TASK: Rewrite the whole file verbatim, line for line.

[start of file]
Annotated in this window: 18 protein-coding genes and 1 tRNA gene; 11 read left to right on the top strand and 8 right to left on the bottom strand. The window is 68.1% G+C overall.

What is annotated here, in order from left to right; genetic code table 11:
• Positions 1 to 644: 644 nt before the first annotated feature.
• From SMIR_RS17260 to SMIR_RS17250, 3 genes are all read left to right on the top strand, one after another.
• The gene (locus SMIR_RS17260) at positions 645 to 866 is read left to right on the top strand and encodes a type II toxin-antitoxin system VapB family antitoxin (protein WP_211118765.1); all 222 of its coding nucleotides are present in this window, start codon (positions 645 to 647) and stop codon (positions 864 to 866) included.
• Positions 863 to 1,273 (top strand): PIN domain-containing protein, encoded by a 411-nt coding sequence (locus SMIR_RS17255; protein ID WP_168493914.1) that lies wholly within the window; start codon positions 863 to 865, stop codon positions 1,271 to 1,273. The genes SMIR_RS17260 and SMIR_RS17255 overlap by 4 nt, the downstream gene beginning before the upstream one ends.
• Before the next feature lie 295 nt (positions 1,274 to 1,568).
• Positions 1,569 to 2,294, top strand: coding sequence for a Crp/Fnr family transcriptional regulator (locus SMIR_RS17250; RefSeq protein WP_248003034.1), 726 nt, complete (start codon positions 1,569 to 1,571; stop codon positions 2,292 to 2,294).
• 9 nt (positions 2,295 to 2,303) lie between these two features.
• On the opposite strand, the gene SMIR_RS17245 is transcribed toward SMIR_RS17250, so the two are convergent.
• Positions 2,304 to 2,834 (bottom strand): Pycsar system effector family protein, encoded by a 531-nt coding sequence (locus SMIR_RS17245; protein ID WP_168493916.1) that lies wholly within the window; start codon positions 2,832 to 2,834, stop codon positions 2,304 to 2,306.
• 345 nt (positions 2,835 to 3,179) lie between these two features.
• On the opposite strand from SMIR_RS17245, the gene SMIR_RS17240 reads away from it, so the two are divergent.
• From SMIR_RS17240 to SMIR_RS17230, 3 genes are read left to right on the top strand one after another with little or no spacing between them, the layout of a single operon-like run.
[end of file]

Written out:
Annotated in this window: 18 protein-coding genes and 1 tRNA gene; 11 read left to right on the top strand and 8 right to left on the bottom strand. The window is 68.1% G+C overall.

What is annotated here, in order from left to right; genetic code table 11:
• Positions 1 to 644: 644 nt before the first annotated feature.
• From SMIR_RS17260 to SMIR_RS17250, 3 genes are all read left to right on the top strand, one after another.
• The gene (locus SMIR_RS17260) at positions 645 to 866 is read left to right on the top strand and encodes a type II toxin-antitoxin system VapB family antitoxin (protein WP_211118765.1); all 222 of its coding nucleotides are present in this window, start codon (positions 645 to 647) and stop codon (positions 864 to 866) included.
• Positions 863 to 1,273 (top strand): PIN domain-containing protein, encoded by a 411-nt coding sequence (locus SMIR_RS17255; protein ID WP_168493914.1) that lies wholly within the window; start codon positions 863 to 865, stop codon positions 1,271 to 1,273. The genes SMIR_RS17260 and SMIR_RS17255 overlap by 4 nt, the downstream gene beginning before the upstream one ends.
• Before the next feature lie 295 nt (positions 1,274 to 1,568).
• Positions 1,569 to 2,294, top strand: coding sequence for a Crp/Fnr family transcriptional regulator (locus SMIR_RS17250; RefSeq protein WP_248003034.1), 726 nt, complete (start codon positions 1,569 to 1,571; stop codon positions 2,292 to 2,294).
• 9 nt (positions 2,295 to 2,303) lie between these two features.
• On the opposite strand, the gene SMIR_RS17245 is transcribed toward SMIR_RS17250, so the two are convergent.
• Positions 2,304 to 2,834 (bottom strand): Pycsar system effector family protein, encoded by a 531-nt coding sequence (locus SMIR_RS17245; protein ID WP_168493916.1) that lies wholly within the window; start codon positions 2,832 to 2,834, stop codon positions 2,304 to 2,306.
• 345 nt (positions 2,835 to 3,179) lie between these two features.
• On the opposite strand from SMIR_RS17245, the gene SMIR_RS17240 reads away from it, so the two are divergent.
• From SMIR_RS17240 to SMIR_RS17230, 3 genes are read left to right on the top strand one after another with little or no spacing between them, the layout of a single operon-like run.